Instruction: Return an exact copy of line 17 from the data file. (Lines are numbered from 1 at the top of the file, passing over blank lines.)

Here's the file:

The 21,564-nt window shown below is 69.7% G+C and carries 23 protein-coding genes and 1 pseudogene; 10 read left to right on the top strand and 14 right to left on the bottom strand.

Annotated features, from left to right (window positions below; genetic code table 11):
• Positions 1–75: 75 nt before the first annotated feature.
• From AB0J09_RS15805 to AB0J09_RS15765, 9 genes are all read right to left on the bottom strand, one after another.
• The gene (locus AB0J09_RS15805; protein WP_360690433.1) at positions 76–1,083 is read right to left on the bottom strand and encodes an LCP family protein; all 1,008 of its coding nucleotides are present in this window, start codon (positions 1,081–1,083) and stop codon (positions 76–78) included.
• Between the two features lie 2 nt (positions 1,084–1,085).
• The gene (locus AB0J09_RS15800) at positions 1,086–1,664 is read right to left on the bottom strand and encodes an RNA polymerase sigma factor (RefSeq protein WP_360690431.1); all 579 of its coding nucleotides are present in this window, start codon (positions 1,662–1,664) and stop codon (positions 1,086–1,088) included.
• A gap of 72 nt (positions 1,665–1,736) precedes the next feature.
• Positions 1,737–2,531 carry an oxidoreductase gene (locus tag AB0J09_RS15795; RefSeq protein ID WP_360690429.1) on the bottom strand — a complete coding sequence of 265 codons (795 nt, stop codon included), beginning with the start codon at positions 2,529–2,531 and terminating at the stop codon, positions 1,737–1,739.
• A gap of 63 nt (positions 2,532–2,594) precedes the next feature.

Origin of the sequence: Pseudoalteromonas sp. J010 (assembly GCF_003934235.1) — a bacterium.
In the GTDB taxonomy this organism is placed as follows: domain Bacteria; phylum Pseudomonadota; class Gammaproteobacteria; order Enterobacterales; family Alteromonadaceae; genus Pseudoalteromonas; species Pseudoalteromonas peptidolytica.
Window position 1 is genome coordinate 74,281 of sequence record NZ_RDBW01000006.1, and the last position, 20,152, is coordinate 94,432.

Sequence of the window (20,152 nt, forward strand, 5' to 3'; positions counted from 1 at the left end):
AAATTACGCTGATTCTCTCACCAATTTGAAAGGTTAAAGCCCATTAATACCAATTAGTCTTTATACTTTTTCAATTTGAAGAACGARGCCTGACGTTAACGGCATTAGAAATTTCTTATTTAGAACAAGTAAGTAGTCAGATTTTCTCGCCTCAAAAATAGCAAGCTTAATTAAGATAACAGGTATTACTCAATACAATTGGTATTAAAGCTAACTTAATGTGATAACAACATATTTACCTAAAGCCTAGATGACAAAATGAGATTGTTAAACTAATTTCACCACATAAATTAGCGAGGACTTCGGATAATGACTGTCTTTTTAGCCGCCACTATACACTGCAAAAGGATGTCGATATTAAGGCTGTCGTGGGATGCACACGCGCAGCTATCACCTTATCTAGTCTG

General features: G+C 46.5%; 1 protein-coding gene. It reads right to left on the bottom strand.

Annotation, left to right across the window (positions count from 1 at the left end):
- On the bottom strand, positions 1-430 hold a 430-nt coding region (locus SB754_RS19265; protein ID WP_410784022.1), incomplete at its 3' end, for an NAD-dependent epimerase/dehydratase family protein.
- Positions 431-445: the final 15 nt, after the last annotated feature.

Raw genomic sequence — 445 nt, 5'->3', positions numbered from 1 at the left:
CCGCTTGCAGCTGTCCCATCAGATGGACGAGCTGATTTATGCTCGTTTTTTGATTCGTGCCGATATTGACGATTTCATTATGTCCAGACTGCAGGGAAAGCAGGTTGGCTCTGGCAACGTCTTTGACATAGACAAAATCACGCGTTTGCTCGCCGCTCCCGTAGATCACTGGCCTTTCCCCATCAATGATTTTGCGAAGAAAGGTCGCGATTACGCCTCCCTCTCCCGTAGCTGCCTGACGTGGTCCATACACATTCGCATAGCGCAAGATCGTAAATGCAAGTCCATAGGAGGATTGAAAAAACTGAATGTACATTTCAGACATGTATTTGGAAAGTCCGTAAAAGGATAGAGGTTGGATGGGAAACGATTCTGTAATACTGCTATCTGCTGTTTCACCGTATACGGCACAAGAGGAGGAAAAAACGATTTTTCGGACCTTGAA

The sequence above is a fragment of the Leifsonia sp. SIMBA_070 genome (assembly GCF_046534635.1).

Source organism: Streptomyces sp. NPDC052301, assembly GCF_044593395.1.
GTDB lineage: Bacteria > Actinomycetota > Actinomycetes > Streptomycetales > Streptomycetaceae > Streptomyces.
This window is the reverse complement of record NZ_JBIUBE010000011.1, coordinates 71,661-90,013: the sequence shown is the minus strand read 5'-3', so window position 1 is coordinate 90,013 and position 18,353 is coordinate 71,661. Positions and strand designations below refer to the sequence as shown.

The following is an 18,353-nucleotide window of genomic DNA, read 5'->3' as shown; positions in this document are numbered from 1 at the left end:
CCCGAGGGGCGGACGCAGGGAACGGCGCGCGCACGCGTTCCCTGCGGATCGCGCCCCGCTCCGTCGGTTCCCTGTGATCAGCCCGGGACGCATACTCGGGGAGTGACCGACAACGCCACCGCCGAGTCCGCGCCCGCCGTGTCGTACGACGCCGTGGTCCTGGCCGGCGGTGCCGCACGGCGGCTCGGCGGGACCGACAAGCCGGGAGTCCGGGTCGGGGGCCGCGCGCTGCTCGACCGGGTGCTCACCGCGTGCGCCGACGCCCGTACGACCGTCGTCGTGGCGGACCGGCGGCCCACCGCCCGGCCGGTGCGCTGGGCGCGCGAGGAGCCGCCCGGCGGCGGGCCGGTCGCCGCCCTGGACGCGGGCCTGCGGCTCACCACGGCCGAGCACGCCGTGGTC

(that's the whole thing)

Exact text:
Annotation, left to right across the window (positions count from 1 at the left end):